I’m going to be very honest. I do have regrets. There are things I wished I had said and done that I didn’t do. There are things I said and did that I wish (to everything holy) that I could take back. But I learned something valuable from each and every situation and I was able to add to my arsenal of self-esteem and self-respect. I’m also going to be very honest and tell you that I do want a husband – in spite of the many car-crash relationships that have preceded this current phase of my life, I still believe in love. Wholeheartedly. The pain & heartbreak of the past has not compromised my ability to love and be loved in the future. In a partner, I want a lover and a best friend. That is all. No bells, no whistles, no fanfare or Hallelujah chorus. My 20’s taught me that simplicity should be a core value.
I do want a family. I do want babies. I haven’t sacrificed my ability to have children by prioritising my career over motherhood. My life was insanely busy before I got sick. It was a lifestyle I would never recommend to anyone. At any one stage I would be juggling multiple design projects and saying ‘yes’ when I really meant ‘no… I can’t handle anymore’. I would be accessible 24 hours a day, 7 days a week for my boss or my clients or my trades and it was, in a word, stupid. It was a stupid way to live because whilst I was doing what I loved, I wasn’t in control of my life.
Now, after 2 and a bit years of soul-searching and reminiscing, I’m ready for the next chapter. But I still don’t want people asking me why I haven’t skipped ahead to the happy ending of my book.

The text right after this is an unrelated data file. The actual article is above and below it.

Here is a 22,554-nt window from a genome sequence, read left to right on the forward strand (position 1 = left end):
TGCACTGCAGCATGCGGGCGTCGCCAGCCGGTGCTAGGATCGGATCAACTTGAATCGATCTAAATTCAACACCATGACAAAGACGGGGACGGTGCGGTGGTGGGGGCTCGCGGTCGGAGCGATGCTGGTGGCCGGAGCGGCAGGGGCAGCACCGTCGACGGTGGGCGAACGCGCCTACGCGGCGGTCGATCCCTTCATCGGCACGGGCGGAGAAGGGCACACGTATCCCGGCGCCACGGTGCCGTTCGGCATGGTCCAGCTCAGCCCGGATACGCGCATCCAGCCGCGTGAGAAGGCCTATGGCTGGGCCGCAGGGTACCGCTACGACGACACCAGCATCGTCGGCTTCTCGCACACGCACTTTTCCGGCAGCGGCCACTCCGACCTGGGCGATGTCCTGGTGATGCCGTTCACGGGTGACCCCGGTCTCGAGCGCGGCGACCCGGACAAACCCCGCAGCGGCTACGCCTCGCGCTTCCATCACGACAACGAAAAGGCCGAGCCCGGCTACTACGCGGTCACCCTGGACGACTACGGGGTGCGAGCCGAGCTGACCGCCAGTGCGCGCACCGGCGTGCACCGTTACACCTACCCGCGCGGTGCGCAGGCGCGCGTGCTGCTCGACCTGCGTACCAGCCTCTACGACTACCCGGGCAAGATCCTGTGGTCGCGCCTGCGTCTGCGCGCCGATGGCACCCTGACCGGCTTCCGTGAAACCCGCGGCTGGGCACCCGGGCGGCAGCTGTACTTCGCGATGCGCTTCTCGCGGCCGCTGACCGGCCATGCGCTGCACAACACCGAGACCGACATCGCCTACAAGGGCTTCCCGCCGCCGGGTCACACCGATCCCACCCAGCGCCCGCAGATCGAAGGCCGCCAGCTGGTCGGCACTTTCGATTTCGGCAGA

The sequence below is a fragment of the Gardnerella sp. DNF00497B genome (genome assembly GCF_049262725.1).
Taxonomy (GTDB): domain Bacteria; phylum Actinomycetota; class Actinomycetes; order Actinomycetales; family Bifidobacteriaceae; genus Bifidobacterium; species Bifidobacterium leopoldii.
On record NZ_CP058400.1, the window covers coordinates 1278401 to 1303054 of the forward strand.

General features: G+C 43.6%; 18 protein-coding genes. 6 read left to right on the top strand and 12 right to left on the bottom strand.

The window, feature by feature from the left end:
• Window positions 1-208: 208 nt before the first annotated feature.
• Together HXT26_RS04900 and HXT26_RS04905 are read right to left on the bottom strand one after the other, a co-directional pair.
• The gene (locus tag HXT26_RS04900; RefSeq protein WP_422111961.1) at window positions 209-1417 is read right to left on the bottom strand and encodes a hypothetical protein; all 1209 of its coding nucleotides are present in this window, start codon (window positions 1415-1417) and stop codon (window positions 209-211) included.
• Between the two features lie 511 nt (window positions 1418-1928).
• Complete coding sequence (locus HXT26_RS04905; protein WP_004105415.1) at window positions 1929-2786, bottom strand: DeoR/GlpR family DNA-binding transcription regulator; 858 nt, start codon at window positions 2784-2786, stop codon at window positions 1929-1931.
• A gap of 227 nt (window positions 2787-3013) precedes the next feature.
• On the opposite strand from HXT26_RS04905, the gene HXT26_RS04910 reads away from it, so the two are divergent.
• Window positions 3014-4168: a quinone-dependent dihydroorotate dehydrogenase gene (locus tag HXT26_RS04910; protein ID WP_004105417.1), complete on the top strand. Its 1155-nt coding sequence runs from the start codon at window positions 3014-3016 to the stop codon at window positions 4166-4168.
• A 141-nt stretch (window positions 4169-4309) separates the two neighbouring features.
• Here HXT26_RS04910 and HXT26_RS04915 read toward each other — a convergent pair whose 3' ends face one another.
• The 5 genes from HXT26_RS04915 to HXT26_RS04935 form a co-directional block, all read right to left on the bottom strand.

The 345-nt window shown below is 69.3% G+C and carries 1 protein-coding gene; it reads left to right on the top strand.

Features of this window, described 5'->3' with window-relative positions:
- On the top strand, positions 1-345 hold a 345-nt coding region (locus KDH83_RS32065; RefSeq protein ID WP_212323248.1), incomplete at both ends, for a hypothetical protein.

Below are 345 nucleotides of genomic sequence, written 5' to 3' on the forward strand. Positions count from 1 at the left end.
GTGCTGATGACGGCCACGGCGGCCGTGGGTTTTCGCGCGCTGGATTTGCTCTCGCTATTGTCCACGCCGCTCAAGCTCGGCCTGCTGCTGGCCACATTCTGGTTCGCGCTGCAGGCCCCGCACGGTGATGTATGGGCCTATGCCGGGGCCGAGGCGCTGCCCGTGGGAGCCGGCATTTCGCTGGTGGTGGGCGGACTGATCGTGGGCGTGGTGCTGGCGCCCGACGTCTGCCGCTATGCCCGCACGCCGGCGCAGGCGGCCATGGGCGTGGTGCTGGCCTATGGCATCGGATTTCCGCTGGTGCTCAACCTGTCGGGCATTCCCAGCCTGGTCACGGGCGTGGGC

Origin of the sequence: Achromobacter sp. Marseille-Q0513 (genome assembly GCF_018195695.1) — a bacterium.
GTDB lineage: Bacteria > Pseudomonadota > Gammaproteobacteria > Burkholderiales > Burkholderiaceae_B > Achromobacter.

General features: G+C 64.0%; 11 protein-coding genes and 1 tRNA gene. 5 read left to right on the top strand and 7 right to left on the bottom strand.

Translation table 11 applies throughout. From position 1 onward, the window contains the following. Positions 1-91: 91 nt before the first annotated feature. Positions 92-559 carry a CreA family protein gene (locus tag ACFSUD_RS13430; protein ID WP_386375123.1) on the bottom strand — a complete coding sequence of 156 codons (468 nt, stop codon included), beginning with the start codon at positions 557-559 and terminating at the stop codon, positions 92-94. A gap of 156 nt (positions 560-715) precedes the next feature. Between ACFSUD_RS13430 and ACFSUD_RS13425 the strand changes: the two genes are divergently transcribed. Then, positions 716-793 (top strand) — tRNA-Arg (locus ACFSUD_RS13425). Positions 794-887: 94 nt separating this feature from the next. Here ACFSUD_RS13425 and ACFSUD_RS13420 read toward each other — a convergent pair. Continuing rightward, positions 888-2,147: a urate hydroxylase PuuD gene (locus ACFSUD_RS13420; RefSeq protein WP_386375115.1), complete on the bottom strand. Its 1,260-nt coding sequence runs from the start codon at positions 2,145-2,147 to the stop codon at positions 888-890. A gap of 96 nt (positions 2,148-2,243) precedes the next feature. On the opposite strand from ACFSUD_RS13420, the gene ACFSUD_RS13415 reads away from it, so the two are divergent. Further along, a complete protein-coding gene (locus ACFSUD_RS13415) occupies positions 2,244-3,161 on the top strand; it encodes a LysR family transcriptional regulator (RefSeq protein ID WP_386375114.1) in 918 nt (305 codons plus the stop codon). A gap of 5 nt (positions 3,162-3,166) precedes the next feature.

I’m not cold-hearted, selfish, spinster-hood bound or any such (ridiculous) thing. I just haven’t found the right person yet. I’m 31 years old. I believe that getting married and having a family should only be an option once I am as sure as I can possibly be that this person is the right one to do those things with… as sure as I can be, short of getting a signed declaration of approval from the Universe or having to sit the prospective partner down before a panel of psychologists / loved ones or potentially running background checks. I did allude to the fact that I had made some diabolically bad partner choices. haha.
There were 4 of us girls out to dinner last Friday night. Only one of us is married. During the stock standard lamentations that occur when 3 single girls are in the same space, the girl who is married said something that has stuck with me ever since. Her advice? – “Do not settle. Forever is a long time. There may not be fireworks at the start but those fireworks grow as you grow to love someone. The fireworks that come with bad boys aren’t what you need in a husband”. I’m paraphrasing but that was essentially the message.
She’s dead right. That’s exactly what has been running through my head for the last 12 months at least. Do not settle. And more importantly, just relax, be happy and live. If this is all supposed to happen for me, it will. I have no doubt there is someone out there who will find my quirks amusing, my self-deprecating humour charming and my talents something to be proud of rather than envious of… there will be someone out there who thinks my curves appealing, my intelligence is a turn-on and who finds me beautiful for all the right reasons. Trying to rush that process to fit into someone else’s plan of what my life should be like at this point just isn’t going to happen.
For those who are wondering, I am not unhappy, I don’t get lonely and I am not desperate to (a) find a partner or (b) conceive before all my eggs die off like salmon after spawning. I’ve learned lessons and now I just feel like I know the rules of the game a little better. I’m not waiting for anything, I’m not putting my life on hold. I am actually the most settled I’ve ever been, I am throwing myself into my Architectural studies because I want to share my skills in a meaningful way (after I wade through 4 more years of study)… Most importantly, there is nothing wrong with me. I am a vivacious, attractive, young woman with everything going for her.
Next time, before you ask ‘why’, just be a little more aware that us 30’s women have a lot more going on than you think. Please don’t make me feel I need to rush my life to meet an imaginary deadline or society’s ‘ideals’. I’m fine just where I am.